Localizing Dynamic Plural Noun messages (e.g. "5 Items Processed") on iPhone using Objective-C Localizing Dynamic Plural Noun messages (e.g. "5 Items Processed") on iPhone using Objective-C ios ios

Localizing Dynamic Plural Noun messages (e.g. "5 Items Processed") on iPhone using Objective-C


As of iOS 7, Foundation framework has native support for pluralization.Here is a quick tutorial how to use it:

Create a plist file named as Localizable.stringsdict

English Localization:

<?xml version="1.0" encoding="UTF-8"?><!DOCTYPE plist PUBLIC "-//Apple//DTD PLIST 1.0//EN" "http://www.apple.com/DTDs/PropertyList-1.0.dtd"><plist version="1.0">    <dict>        <key>%d tasks waiting for action</key>        <dict>            <key>NSStringLocalizedFormatKey</key>            <string>%#@tasks@ waiting for action</string>            <key>tasks</key>            <dict>                <key>NSStringFormatSpecTypeKey</key>                <string>NSStringPluralRuleType</string>                <key>NSStringFormatValueTypeKey</key>                <string>d</string>                <key>one</key>                <string>A task is</string>                <key>two</key>                <string>Two tasks are</string>                <key>other</key>                <string>%d tasks are</string>            </dict>        </dict>    </dict></plist>

Polish Localization:

<?xml version="1.0" encoding="UTF-8"?><!DOCTYPE plist PUBLIC "-//Apple//DTD PLIST 1.0//EN" "http://www.apple.com/DTDs/PropertyList-1.0.dtd"><plist version="1.0">    <dict>        <key>%d tasks waiting for action</key>        <dict>            <key>NSStringLocalizedFormatKey</key>            <string>Masz %#@zadanie@ do zrobienia</string>            <key>zadanie</key>            <dict>                <key>NSStringFormatSpecTypeKey</key>                <string>NSStringPluralRuleType</string>                <key>NSStringFormatValueTypeKey</key>                <string>d</string>                <key>one</key>                <string>jedno zadanie</string>                <key>few</key>                <string>%d zadania</string>                <key>other</key>                <string>%d zadań</string>            </dict>        </dict>    </dict></plist>

And finally in your implementation file, you can call the dictionary like this:

cell.tasksInfoLabel.text = [NSString localizedStringWithFormat:NSLocalizedString(@"%d tasks waiting for action", @"%d tasks waiting for action"), (long)taskCount];

EDIT:Thanks Zaphod for pointing this out ->: You also need to create the Localizable.strings file alongside the .stringsdict to have the pluralization work (even if it's empty).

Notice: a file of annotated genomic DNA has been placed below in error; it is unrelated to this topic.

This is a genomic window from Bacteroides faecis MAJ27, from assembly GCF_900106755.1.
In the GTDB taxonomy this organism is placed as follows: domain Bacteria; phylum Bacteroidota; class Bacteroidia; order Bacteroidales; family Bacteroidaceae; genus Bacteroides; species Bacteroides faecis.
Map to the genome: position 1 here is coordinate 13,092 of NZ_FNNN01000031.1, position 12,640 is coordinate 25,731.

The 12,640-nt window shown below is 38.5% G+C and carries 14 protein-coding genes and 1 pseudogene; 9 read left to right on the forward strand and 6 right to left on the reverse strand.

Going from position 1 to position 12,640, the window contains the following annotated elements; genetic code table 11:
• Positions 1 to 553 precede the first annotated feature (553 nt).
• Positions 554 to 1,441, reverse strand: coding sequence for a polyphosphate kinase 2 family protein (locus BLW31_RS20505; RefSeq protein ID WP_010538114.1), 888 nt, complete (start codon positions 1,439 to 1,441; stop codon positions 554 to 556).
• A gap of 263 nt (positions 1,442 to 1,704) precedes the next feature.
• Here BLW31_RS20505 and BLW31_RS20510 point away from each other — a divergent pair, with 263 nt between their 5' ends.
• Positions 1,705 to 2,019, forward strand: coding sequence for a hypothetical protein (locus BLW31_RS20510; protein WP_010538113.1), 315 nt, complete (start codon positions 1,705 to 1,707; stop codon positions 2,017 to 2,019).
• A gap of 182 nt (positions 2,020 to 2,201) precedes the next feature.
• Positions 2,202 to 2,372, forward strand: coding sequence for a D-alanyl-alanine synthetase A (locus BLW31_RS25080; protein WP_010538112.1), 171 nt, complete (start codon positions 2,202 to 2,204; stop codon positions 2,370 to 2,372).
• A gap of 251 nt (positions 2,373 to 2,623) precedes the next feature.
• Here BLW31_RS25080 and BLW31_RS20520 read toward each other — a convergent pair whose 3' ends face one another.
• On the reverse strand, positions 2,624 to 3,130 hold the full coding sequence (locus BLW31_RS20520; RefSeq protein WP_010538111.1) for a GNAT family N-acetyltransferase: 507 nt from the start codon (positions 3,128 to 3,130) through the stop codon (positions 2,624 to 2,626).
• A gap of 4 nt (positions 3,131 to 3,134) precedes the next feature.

My team developed an open source library for handling just this situation, checkout our iOS i18n plural library on github.

The basic premise is that the keys for plural strings are extended to contain their plural form according to the CLDR plural rules and the lookup of the strings does not use the typical NSLocalizedString.

The English file for the example posted would look like this:

"%d Items Processed##{one}"   = "1 Item Processed";    "%d Items Processed##{other}" = "%d Items Processed";

The lookup would then be done using a SLPluralizedString function

SLPluralizedString(@”%d Items Processed”, numItems, @”Number of items processed”);

At runtime, for English the String "1 Item Processed" or "%d Items Processed" would be returned depending on the value of numItems.

The Russian file would then look like this:

"%d Items Processed##{one}"   = "%d элемент обработан";"%d Items Processed##{few}"   = "%d элемента обработано";"%d Items Processed##{many}"  = "%d элементов обработано";"%d Items Processed##{other}" = "%d элемента обработано";

Your code then to lookup "Items Processed" for Russian or any other language wouldn't have to change and the library would return the correct String according to the CLDR plural rules for that particular language.

Please feel free to share your thoughts on the library, suggestions, improvements, etc.


In English, there are just 2 plural forms, e.g. "1 file" and "5 files". In Russian, there are 3 plural forms (101 файл, 2 файла, 11 файлов), unless you count non-integers. Actually, there can actually be up to 6 plural forms in a language (e.g. Arabic has 6) . There seems to be 3 ways to deal with the problem, just choose whatever is good enough but not too complicated for you:

  1. Try to use plural-neutral messages, e.g. "Number of items processed: %d" instead of "%d item processed | %d items processed ".

  2. Support localizations for each plural form, up to 6.

    "%d Gold Coins##{PluralForm0}" -> "%d золотая монета" // e.g. 1 gold coin"%d Gold Coins##{PluralForm1}" -> "%d золотые монеты" // e.g. 2 gold coins"%d Gold Coins##{PluralForm2}" -> "%d золотых монет"  // e.g. 5 gold coins…"%d Gold Coins##{PluralForm5}" -> "%d How did we get here if this is not Arabic???"

    Knowing the value of %d and the target language, you app will have to detect the plural form number in the runtime, i.e. implement something like

    unsigned int "NumberToPluralFormNumber(unsigned int number, const std::string& langCode);

    method. If you support just 2-5 languages and the numbers in the messages are always non-negative ints, it is actually quite simple to implement it w/o any 3d party lib, you can copy/paste C-compatible one-liners for each language from http://docs.translatehouse.org/projects/localization-guide/en/latest/l10n/pluralforms.html . Please note that it's valid for non-negative integers only, so the number of plural forms might differ from what unicode.org says.

  3. 3d party libs.


matomo